Cleaning up a classic chocolate chip cookie
School’s out, summer’s here and I’m ready for nine weeks of sun-soaked relaxation with the kids … or am I?
I’m always so excited for the end of school. I’ve never forgotten the exhilaration of breaking up for the holidays and so it’s catching when the kids come home saying things like “seven days to freedom!”
I mean, they love their school, but they also love a break from the norm. Who doesn’t?
Reality is a little different though. As a working mom who has a problem keeping track of the finer details of life, I find it hard to make sure everyone is in the right place at the right time — with all the right stuff.
Nine weeks full of summer camp is like extra special torture in this regard. Just as I get my head wrapped around one routine, the protocol changes and it’s on to something new.
We still need packed lunches, but now we usually need hats and sunscreen and a myriad of other things too.
I really should just keep the entire contents of our house in the car so that I have everything ready to go.
And I would honestly do that, except I already have the entire contents of the beach in there. So much sand!
But there is still something about the summer that makes life feel a little lazier.
And because after-school activities go on pause there’s definitely more time in the evenings.
Although July and August aren’t ideal times to hang out in a hot kitchen, it means we do a lot more baking and cooking together.
I’ve just rolled out “30 Days of Real Food for Families” for our members.
It’s not a high-maintenance project, more it’s designed to use the summer in a proactive way; doing more home cooking and encouraging unadventurous eaters to try some new things.
The idea is to remind everyone how simple cooking from scratch can be. It’s a good reminder for me too.
In the crazy rush of life I find it easy to slip and resort to last-minute short cuts that are less than ideal when if I’d just done a little planning, I would have been fine.
When I’m in a good routine, I usually batch-cook something, make a fruit compote (for eating with plain yoghurt) and bake something on a Sunday.
It’s an easy way to take the pressure off during the week. These chocolate chip chia cookies were a favourite in our house but I hadn’t made then in a while … they’re hot out of the oven and smell so good!
If you’re open to it, then this recipe is a great example of how to clean up a classic chocolate chip cookie.
At the end of the day, it’s still a cookie and it does contain sugar, so it definitely falls into the “moderation” category or the “yellow light” category as we call it at Natural Kids camp.
But it’s also packed with oats and a healthy dose of chia seed.
This provides lots of fibre to help create a more sustained energy release rather than a vicious peak and dip. This recipe is gluten-free and uses a mix of almond and brown rice flour (in addition to the gluten-free oats) so there are no highly processed “alternative” flours or fats here.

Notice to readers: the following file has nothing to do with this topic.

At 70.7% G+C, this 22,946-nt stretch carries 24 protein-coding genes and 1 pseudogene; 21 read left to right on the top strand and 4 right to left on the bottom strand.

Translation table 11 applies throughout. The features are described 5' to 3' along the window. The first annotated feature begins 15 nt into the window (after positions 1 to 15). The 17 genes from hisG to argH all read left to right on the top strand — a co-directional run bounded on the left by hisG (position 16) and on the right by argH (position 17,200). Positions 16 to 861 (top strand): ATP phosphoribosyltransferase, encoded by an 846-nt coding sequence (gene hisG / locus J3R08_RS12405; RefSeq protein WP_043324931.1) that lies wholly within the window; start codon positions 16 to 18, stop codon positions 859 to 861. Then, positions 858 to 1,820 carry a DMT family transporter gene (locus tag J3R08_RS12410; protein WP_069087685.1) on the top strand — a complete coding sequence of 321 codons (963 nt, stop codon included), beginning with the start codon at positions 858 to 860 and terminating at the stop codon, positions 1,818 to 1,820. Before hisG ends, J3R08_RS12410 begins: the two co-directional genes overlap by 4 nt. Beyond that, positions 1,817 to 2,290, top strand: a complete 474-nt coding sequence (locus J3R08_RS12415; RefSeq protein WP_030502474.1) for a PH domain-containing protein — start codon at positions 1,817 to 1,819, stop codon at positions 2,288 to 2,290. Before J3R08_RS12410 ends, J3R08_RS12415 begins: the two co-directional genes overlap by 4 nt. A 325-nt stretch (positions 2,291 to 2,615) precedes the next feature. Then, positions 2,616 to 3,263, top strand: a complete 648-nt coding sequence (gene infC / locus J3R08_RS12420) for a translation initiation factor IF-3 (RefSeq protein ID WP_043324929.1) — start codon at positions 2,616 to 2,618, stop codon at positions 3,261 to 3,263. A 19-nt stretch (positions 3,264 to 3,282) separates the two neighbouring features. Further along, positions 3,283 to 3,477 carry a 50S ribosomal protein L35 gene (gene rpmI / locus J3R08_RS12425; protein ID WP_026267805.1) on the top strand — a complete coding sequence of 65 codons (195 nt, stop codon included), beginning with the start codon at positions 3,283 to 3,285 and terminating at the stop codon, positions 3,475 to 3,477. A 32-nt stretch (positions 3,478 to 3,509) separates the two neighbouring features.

If you don’t need to be gluten free, you could try replacing the flours with white wholewheat.
Before I go, if you’re looking for camp options mid-August, then we have two weeks of Natural Kids coming up (August 6 and 13).
Send me fussy eaters and we’ll see what we can do to help make them a bit more adventurous; if they’re not fussy — send them anyway!
Natural Kids camp is packed full of play, learning, cooking and fitness every single day. It’s the most exhausting thing I do all year but I absolutely love it!
Look for details under ‘What’s On’ at www.natural.bm.
Chocolate Chip Chia Cookies
(makes approximately 14)
1 scant cup small oats (gluten-free if need be)
½ cup almond flour or ground almonds from the baking section
½ cup brown rice flour
½ cup sugar (I used organic cane sugar)
¼ cup mini chocolate chips (gluten/dairy free if need be eg Enjoy Life)
1/8 cup chia seed
1 tsp baking powder
½ tsp salt
1 large egg
½ cup safflower or grapeseed oil (you can use melted coconut oil if you like the flavour)
1 tsp vanilla extract
1. Using a hand whisk, whisk the dry ingredients together in one bowl and the wet in another.
2. Combine the two bowls and stir well with a wooden spoon, using your hands if necessary to completely form the dough.
3. Chill the dough in the fridge for one to two hours.
4. Preheat oven to 355F. Lightly oil a large baking sheet.
5. Roll the dough into small golf balls (there should be approximately 14). Flatten them halfway and space apart on the tray.
6. Bake for 12 minutes, at which point open the oven briefly and lightly flatten the top of each cookie again, this time with the back of a fork.
7. Bake for another two to three minutes until very lightly golden.
8. Leave to cool completely on the rack before transferring to a plate or storage.
The advice given in this article is not intended to replace medical advice, but to complement it. Always consult your GP if you have any health concerns. Catherine Burns is a fully qualified nutritional therapist trained by the Institute for Optimum Nutrition in the UK. Please note that she is not a registered dietitian. For details: www.natural.bm, 236-7511 or, Facebook, Natural Nutrition Bermuda
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